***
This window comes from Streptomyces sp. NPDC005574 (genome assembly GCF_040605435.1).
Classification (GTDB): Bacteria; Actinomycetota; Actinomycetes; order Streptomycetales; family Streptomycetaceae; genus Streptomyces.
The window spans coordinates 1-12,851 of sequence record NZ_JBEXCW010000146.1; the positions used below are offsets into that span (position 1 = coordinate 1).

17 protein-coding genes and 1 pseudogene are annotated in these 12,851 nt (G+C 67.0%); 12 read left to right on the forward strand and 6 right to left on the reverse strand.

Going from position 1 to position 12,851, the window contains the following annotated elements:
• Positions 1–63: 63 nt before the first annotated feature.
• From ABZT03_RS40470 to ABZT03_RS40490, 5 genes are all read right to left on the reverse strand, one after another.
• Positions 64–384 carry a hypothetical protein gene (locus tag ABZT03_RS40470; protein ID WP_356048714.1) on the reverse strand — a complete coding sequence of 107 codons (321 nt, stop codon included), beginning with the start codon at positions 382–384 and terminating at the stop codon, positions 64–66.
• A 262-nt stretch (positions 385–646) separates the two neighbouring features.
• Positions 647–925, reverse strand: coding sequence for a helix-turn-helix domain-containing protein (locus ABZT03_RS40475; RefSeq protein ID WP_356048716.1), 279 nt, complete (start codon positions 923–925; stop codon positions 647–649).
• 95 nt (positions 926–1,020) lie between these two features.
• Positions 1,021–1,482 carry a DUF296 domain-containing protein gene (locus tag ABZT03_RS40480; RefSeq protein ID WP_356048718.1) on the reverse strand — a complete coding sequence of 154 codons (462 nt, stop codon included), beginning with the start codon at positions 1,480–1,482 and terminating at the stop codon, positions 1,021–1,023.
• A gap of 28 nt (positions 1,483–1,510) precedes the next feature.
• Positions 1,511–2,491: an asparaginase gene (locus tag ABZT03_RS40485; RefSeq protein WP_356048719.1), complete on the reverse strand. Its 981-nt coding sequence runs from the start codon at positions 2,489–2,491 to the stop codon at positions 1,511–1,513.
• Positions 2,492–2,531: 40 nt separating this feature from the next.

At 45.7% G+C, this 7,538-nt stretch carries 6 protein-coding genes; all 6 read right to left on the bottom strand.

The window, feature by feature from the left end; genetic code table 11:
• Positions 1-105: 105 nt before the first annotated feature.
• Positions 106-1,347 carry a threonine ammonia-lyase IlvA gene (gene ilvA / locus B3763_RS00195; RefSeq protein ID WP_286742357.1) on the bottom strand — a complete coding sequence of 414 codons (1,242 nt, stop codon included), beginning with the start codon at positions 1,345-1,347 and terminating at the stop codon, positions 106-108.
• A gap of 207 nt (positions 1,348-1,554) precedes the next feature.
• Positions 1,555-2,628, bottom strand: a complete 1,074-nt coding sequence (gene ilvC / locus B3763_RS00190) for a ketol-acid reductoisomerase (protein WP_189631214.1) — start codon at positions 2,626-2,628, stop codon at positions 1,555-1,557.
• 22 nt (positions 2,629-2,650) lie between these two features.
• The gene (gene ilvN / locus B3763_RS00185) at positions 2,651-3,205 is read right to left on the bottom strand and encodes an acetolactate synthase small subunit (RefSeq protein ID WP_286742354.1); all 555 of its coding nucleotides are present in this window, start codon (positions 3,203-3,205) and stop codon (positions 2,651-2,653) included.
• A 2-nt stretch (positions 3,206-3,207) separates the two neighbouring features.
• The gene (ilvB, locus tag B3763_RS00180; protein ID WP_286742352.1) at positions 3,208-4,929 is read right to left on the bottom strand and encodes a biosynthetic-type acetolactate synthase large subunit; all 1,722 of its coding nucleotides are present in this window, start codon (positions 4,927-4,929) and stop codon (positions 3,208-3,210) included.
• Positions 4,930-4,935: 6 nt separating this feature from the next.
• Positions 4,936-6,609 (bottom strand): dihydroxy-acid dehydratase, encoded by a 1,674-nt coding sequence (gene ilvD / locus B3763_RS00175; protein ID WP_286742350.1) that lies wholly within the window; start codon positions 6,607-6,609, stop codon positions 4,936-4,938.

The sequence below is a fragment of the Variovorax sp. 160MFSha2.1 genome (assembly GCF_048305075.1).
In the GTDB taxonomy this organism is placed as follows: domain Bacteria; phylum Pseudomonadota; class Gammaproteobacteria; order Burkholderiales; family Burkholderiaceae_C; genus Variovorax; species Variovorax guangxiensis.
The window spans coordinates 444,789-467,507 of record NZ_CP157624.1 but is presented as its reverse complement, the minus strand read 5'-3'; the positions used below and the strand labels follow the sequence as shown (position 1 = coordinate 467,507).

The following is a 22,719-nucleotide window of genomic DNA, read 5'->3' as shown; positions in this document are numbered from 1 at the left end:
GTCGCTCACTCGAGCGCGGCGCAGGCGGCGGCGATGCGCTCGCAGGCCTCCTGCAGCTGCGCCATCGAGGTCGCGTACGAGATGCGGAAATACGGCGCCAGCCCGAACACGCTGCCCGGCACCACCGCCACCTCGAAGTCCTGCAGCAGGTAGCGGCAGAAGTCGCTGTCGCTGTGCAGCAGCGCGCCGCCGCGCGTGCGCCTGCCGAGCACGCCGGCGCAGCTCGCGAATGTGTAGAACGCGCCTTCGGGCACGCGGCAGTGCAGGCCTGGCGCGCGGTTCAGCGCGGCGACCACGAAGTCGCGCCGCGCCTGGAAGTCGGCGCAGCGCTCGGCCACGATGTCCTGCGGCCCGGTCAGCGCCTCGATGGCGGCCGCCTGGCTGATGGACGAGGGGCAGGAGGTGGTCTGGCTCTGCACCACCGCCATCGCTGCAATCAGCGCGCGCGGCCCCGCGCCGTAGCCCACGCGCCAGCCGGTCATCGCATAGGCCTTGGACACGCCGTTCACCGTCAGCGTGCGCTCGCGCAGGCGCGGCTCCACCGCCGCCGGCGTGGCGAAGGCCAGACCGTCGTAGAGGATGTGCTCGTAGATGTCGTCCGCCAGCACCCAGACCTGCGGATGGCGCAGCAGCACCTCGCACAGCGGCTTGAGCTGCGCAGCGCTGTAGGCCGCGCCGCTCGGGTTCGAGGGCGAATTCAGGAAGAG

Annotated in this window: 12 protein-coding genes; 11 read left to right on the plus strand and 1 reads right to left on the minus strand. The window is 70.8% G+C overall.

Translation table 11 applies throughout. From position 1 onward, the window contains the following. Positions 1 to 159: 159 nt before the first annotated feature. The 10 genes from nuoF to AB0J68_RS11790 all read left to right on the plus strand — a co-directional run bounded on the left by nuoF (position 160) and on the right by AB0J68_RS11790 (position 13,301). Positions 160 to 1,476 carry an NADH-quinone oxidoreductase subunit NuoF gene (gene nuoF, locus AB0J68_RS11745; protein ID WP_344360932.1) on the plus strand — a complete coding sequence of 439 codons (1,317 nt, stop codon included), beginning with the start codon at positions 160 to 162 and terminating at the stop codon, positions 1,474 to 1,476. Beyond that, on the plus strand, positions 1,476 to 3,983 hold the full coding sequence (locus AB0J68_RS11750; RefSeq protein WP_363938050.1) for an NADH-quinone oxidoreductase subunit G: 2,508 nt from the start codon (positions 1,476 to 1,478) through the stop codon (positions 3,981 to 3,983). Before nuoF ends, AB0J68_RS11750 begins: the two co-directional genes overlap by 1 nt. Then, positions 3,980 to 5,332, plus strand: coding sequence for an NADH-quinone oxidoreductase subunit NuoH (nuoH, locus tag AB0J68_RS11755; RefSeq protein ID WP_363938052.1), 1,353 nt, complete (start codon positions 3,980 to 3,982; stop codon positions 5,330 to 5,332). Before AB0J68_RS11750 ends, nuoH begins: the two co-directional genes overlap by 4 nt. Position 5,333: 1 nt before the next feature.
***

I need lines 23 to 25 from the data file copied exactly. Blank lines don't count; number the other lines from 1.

• The gene (gene ilvN / locus B3763_RS00185) at positions 2,651-3,205 is read right to left on the bottom strand and encodes an acetolactate synthase small subunit (RefSeq protein ID WP_286742354.1); all 555 of its coding nucleotides are present in this window, start codon (positions 3,203-3,205) and stop codon (positions 2,651-2,653) included.
• A 2-nt stretch (positions 3,206-3,207) separates the two neighbouring features.
• The gene (ilvB, locus tag B3763_RS00180; protein ID WP_286742352.1) at positions 3,208-4,929 is read right to left on the bottom strand and encodes a biosynthetic-type acetolactate synthase large subunit; all 1,722 of its coding nucleotides are present in this window, start codon (positions 4,927-4,929) and stop codon (positions 3,208-3,210) included.